O.J. Simpson’s lawyer: I told him to go to the cops
The lawyer accused of bungling O.J. Simpson’s defense in his armed robbery trial said Friday he told the former American football star to contact police rather than embark on an ill-fated attempt to recover personal memorabilia himself.
Simpson is appealing against his 2008 conviction and imprisonment at a trial in Las Vegas on the grounds that his attorney at the time, Yale Galanter, mishandled his defence.
The 65-year-old, who was infamously acquitted of the 1994 murders of his ex-wife Nicole Brown and her friend Ron Goldman, was sentenced to between nine and 33 years following his 2007 bid to recover a horde of mementoes.
Simpson alleges Galanter knew of his intention to recover personal items — that he was ultimately convicted of trying to steal at gunpoint — from two memorabilia dealers at the Palace Station hotel.
He also claims that Galanter did not tell him about a plea bargain offer that might have resulted in a substantially shorter period behind bars.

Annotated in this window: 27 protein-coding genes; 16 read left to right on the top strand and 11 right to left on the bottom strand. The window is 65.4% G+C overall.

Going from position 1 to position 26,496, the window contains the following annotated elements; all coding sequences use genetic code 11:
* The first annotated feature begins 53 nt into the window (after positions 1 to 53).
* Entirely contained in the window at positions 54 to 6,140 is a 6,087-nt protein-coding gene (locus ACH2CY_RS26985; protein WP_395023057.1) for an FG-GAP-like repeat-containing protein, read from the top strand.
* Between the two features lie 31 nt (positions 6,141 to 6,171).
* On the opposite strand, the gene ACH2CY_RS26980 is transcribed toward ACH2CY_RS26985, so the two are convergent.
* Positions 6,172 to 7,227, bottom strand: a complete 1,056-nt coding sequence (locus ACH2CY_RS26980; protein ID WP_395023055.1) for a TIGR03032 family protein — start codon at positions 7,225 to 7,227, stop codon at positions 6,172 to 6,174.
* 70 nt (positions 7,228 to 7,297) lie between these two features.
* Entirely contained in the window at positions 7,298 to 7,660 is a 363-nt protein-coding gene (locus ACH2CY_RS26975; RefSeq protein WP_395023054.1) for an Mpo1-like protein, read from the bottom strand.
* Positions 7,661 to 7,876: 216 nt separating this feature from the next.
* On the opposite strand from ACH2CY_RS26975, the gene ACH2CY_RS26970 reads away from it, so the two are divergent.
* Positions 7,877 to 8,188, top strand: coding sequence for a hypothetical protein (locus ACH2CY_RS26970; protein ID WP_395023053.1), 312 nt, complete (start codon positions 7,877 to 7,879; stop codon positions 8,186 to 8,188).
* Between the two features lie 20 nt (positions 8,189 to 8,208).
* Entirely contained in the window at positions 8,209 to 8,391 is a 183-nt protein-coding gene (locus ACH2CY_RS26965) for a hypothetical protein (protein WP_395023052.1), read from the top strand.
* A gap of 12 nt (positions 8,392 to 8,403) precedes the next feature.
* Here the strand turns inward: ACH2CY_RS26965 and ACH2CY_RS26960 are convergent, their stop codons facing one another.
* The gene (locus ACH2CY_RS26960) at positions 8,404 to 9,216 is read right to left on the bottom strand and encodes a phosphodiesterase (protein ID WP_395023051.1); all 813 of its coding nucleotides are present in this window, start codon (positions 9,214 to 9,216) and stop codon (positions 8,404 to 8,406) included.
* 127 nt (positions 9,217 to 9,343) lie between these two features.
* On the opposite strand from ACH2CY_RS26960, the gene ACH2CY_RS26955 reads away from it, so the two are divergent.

However, Galanter on Friday refuted suggestions from Simpson that he had effectively endorsed his client’s plan to try and recover property.
“He told me that he finally had a lead on some personal items, some pictures and memorabilia that had been stolen from his house in California many years before,” Galanter told a hearing in Las Vegas.
Asked what his reaction had been, Galanter said: “I told him to call the police.”
Galanter added that the issue of guns was “never a subject.”
Simpson says he only learned after the incident that guns had been involved.
One of the most famous American football players of his generation during a glittering 1970s career, Simpson was the prime suspect in the 1994 brutal murders of his ex-wife and Goldman.
Brown, who had divorced Simpson in 1992 citing his “abusive behavior,” was attacked so savagely she was almost decapitated.
Simpson, who has always vehemently denied the killings, was acquitted after a racially charged 1995 trial in Los Angeles, in a verdict that was greeted with widespread outrage across America.
He was subsequently found liable for the deaths in a 1997 civil suit and was ordered to pay damages to the victims’ families totaling $33.5 million. He has repeatedly said he will not pay the settlement.